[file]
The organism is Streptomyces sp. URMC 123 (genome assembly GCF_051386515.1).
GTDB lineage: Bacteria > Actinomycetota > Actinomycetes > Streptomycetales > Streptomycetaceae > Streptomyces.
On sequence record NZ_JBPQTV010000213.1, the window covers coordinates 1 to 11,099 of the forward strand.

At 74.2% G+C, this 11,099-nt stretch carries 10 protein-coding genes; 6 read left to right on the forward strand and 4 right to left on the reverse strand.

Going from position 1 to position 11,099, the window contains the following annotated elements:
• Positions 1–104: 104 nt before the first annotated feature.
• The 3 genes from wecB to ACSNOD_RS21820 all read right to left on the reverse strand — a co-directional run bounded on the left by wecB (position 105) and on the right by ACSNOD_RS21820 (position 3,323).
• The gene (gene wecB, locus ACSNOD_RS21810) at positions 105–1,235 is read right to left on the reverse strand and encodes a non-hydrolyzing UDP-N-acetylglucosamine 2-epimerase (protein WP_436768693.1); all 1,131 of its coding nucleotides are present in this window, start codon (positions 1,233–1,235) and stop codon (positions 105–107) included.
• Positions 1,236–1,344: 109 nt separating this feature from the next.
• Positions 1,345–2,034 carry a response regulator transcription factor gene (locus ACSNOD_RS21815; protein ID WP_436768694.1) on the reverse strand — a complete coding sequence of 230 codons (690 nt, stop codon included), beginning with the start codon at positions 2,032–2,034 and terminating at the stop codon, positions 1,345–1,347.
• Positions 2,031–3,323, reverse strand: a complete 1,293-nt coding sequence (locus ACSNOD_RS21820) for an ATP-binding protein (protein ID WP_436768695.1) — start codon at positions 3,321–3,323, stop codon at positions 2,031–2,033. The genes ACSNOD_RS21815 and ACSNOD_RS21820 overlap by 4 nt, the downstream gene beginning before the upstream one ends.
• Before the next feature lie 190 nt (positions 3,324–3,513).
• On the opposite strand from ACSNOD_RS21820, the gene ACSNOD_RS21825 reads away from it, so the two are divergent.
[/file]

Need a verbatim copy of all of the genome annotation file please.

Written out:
The organism is Streptomyces sp. URMC 123 (genome assembly GCF_051386515.1).
GTDB lineage: Bacteria > Actinomycetota > Actinomycetes > Streptomycetales > Streptomycetaceae > Streptomyces.
On sequence record NZ_JBPQTV010000213.1, the window covers coordinates 1 to 11,099 of the forward strand.

At 74.2% G+C, this 11,099-nt stretch carries 10 protein-coding genes; 6 read left to right on the forward strand and 4 right to left on the reverse strand.

Going from position 1 to position 11,099, the window contains the following annotated elements:
• Positions 1–104: 104 nt before the first annotated feature.
• The 3 genes from wecB to ACSNOD_RS21820 all read right to left on the reverse strand — a co-directional run bounded on the left by wecB (position 105) and on the right by ACSNOD_RS21820 (position 3,323).
• The gene (gene wecB, locus ACSNOD_RS21810) at positions 105–1,235 is read right to left on the reverse strand and encodes a non-hydrolyzing UDP-N-acetylglucosamine 2-epimerase (protein WP_436768693.1); all 1,131 of its coding nucleotides are present in this window, start codon (positions 1,233–1,235) and stop codon (positions 105–107) included.
• Positions 1,236–1,344: 109 nt separating this feature from the next.
• Positions 1,345–2,034 carry a response regulator transcription factor gene (locus ACSNOD_RS21815; protein ID WP_436768694.1) on the reverse strand — a complete coding sequence of 230 codons (690 nt, stop codon included), beginning with the start codon at positions 2,032–2,034 and terminating at the stop codon, positions 1,345–1,347.
• Positions 2,031–3,323, reverse strand: a complete 1,293-nt coding sequence (locus ACSNOD_RS21820) for an ATP-binding protein (protein ID WP_436768695.1) — start codon at positions 3,321–3,323, stop codon at positions 2,031–2,033. The genes ACSNOD_RS21815 and ACSNOD_RS21820 overlap by 4 nt, the downstream gene beginning before the upstream one ends.
• Before the next feature lie 190 nt (positions 3,324–3,513).
• On the opposite strand from ACSNOD_RS21820, the gene ACSNOD_RS21825 reads away from it, so the two are divergent.